Fiction vs. Reality on FB

by Jim Morgan

Fiction vs. Reality on Facebook

In the last couple of days I have seen some stories on Facebook passed off as “real” news that actually make me fearful for the future of the human race. We have become so obsessed and self-indulgent that we can no longer separate reality from fiction. One of these stories was highly critical of sonograms. Another one would have us believe that this is really the year 2050 and we are all hooked up to a machine and are in a shared computer-generated illusion. Yet another one would have us believe that all vaccines are going to kill us. The grossest one involved the use of aborted fetuses in weird science experiments creating new life forms. Anyone who knows how to read books and chooses to do so occasionally should know that these “news” stories are not “news” at all but are the plots much older (and better) fictional works.

While it is my understanding that a few militaries are said to be developing sonic weaponry, the closest they have ever actually gotten was playing loud rock music outside the embassy General Noriega was hiding in when the US invaded Panama in 1990. (I will say, however, that some very interesting non-lethal weapons projects involving radio waves exist.)


I believe it was the popular 1965 science-fiction classic "Dune" by Frank Herbert that has sonic weaponry in the style imagined by whoever cooked up this story about sonograms melting your innards.



Our living in a computer-generated illusion world story is, of course, the plot of "The Matrix" movies of a few years back but has its literary roots in the teachings of both Buddhism and Gnosticism dating back more than 2000 years. Both Buddhism and Gnosticism hold that the physical world is not the “real” but a shadow of the real, which, of course, in their parlance is the spiritual realm.

The story about vaccines killing us or controlling our brains dates from the birth of vaccination itself and has been consistently proven false. Anytime someone sticks a needle into another person and injects something into their body there is a risk of side-effects but overall the track record for vaccination speaks for itself and is a proven success. I remember seeing an X-Files episode where Mulder and Scully go to some vault and learn that the smallpox vaccination was actually a ploy by the dreaded “Them” to get human tissue samples for the aliens to use in nefarious ways.


The saddest story, though, is about the fetuses. HG Wells wrote that one in the 1896 and gave it the title "The Island of Dr Moreau." That book was about animals rather than fetuses but the similarities are staggering. The basic story is that Dr Moreau is a mad scientist who takes the parts of one animal and attaches them to another thus creating new life forms. Why this one is sad is that I know of at least three different movies adapted from the book and one of them is less than 20 years old and all of them were rather popular.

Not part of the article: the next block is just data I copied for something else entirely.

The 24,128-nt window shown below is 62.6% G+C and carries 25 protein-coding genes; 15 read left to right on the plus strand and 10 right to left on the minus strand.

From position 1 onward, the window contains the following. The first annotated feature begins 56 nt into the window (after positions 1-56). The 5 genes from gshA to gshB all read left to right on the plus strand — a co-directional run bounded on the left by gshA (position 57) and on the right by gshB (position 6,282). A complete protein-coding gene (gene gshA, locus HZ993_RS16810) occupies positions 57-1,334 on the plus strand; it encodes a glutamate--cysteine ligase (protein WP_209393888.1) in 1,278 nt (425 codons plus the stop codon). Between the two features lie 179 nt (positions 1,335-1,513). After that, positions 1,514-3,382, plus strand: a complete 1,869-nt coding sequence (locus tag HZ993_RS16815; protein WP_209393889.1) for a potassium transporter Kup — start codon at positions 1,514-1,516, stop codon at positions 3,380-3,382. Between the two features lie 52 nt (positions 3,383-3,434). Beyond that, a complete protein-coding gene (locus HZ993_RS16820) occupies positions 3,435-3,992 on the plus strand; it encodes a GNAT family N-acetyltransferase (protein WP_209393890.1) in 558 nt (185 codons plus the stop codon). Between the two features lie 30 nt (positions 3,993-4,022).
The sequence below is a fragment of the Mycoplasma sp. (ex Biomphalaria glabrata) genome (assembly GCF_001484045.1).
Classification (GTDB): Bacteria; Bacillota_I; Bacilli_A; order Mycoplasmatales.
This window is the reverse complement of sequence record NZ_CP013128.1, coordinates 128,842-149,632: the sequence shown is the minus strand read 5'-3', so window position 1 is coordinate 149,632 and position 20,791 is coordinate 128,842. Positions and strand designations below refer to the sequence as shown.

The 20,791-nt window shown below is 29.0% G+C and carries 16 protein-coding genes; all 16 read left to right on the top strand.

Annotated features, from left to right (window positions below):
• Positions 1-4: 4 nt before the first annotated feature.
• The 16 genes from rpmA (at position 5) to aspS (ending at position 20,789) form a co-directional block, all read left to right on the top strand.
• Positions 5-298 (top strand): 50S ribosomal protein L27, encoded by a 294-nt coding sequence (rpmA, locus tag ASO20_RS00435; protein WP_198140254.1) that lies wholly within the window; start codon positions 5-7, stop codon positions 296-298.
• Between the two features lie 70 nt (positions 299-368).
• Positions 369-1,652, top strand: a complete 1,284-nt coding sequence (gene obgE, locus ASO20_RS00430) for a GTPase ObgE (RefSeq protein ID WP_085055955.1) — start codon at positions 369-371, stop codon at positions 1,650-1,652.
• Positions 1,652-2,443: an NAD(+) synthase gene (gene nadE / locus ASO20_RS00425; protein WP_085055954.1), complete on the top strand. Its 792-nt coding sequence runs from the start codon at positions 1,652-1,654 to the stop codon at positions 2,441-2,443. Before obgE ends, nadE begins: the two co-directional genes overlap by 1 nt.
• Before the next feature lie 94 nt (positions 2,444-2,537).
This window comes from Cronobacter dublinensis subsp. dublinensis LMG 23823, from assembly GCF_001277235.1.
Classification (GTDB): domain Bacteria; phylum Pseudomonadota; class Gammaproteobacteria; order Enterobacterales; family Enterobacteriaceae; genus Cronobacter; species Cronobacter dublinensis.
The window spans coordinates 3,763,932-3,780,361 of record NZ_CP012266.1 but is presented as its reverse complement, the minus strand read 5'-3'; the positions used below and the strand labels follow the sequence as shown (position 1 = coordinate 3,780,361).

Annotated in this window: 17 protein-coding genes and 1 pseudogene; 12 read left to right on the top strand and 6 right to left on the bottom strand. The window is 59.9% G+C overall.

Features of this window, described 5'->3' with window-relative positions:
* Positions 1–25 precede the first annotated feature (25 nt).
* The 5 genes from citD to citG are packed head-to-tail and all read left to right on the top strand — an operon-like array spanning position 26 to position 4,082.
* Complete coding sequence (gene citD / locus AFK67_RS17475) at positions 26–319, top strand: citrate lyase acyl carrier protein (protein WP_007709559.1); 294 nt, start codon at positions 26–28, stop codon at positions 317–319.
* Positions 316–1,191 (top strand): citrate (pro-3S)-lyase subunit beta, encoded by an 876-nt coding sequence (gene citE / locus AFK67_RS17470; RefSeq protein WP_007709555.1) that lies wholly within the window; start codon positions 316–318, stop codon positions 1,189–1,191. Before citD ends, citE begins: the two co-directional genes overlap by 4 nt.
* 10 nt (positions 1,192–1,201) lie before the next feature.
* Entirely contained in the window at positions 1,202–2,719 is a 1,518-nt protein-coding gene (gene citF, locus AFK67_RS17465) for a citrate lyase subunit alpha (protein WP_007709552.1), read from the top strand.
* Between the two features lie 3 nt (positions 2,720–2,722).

One could even make some quantum leaps and say that all the media coverage of Bruce Jenner and others like him has shades of the 1969 book The Left Hand of Darkness by Ursula Le Guin. For those who have not read this book it is a speculative fiction about a world in which the sexes are not divided.


The DaVinci Code created quite the uproar when it came out. Christians around the world protested the book with such vehemence that everybody bought a copy to find out what the fuss was all about. I guess the protesters missed the subtitle, The DaVinci Code: A Novel. A novel is a work of fiction and in spite of whatever whacky and previously-debunked theories author Dan Brown may have proposed in his bestseller he had the good sense to tell everyone that he wrote a work of fiction. It saddens me to say this but maybe everything ought to come with a warning label these days to prevent the intellectually challenged from going off half-cocked.  

I guess it is ok to twist fiction around to fit your political or religious agenda. That is a tradition that has been going on for thousands of years probably. The problem though is that I wonder if people can separate fact from fiction anymore. The people spewing stories such as these on Facebook and other places online come across more as unhinged and uneducated lunatics with so much hate in their hearts that they are willing to believe anything that may make their opponents look bad no matter how far-fetched the story might be.

Be all of that as it may, folks, read a book once in a while instead of Facebook, but please remember that it is just a book. Then if we still choose to live in fantasy-land can we choose Monty Python's Holy Grail instead of this stuff?